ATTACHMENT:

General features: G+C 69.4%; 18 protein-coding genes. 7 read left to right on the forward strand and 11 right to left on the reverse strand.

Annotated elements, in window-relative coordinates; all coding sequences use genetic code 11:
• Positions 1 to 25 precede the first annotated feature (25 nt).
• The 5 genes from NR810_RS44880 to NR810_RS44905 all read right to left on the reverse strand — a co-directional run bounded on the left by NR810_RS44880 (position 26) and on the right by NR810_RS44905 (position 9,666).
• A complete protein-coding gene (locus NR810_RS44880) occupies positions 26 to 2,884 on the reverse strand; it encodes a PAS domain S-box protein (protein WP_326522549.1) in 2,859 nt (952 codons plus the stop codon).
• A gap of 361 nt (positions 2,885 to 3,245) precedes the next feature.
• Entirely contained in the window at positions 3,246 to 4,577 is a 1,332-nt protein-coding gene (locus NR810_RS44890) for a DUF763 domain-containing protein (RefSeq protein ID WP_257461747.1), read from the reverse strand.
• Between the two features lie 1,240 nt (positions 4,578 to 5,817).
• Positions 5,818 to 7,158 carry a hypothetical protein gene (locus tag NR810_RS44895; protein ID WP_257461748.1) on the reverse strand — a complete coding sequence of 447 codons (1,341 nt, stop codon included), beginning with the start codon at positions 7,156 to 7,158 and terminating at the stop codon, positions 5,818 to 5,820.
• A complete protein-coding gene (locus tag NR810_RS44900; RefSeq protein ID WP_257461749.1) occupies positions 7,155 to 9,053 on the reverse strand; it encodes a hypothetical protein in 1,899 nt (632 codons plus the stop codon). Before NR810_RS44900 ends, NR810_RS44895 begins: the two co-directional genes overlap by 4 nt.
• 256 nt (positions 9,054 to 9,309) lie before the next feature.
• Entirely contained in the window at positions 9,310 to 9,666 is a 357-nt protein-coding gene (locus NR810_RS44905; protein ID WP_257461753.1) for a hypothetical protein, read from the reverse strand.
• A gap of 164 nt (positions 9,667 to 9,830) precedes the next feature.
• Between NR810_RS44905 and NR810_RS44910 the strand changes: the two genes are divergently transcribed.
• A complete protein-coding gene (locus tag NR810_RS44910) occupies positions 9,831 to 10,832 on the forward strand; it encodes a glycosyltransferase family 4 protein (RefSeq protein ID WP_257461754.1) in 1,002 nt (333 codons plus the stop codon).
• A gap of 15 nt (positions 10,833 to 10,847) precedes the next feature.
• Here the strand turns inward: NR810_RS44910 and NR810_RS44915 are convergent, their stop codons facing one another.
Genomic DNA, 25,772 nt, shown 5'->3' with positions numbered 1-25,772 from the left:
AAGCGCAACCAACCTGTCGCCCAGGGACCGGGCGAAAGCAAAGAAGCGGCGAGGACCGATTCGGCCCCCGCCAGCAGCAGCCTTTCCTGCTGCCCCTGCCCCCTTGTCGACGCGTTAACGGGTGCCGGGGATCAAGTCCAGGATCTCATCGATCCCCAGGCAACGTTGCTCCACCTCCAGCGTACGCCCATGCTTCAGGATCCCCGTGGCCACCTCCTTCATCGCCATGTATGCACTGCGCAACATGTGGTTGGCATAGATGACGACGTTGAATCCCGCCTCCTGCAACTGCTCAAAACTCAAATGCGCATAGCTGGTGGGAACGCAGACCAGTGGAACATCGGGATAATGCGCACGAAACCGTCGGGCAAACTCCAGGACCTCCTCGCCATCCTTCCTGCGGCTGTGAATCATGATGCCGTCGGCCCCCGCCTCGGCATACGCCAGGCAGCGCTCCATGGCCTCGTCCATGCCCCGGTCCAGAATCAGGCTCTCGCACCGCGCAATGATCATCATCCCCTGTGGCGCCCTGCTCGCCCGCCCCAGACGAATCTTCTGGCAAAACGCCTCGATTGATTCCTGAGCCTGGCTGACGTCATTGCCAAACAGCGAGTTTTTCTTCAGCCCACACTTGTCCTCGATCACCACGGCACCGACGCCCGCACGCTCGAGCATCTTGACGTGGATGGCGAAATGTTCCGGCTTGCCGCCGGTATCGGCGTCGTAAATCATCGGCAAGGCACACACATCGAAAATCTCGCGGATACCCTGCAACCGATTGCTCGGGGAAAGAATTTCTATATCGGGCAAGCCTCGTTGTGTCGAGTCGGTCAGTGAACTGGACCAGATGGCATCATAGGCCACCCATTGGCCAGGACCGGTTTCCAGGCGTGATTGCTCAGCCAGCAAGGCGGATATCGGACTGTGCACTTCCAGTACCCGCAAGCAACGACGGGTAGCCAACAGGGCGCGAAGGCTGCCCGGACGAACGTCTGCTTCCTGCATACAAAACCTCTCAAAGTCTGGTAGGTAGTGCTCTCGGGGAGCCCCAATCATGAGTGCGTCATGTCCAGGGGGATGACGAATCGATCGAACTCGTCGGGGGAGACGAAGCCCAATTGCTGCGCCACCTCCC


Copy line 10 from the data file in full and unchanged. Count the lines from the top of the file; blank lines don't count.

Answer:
• A complete protein-coding gene (locus tag NR810_RS44900; RefSeq protein ID WP_257461749.1) occupies positions 7,155 to 9,053 on the reverse strand; it encodes a hypothetical protein in 1,899 nt (632 codons plus the stop codon). Before NR810_RS44900 ends, NR810_RS44895 begins: the two co-directional genes overlap by 4 nt.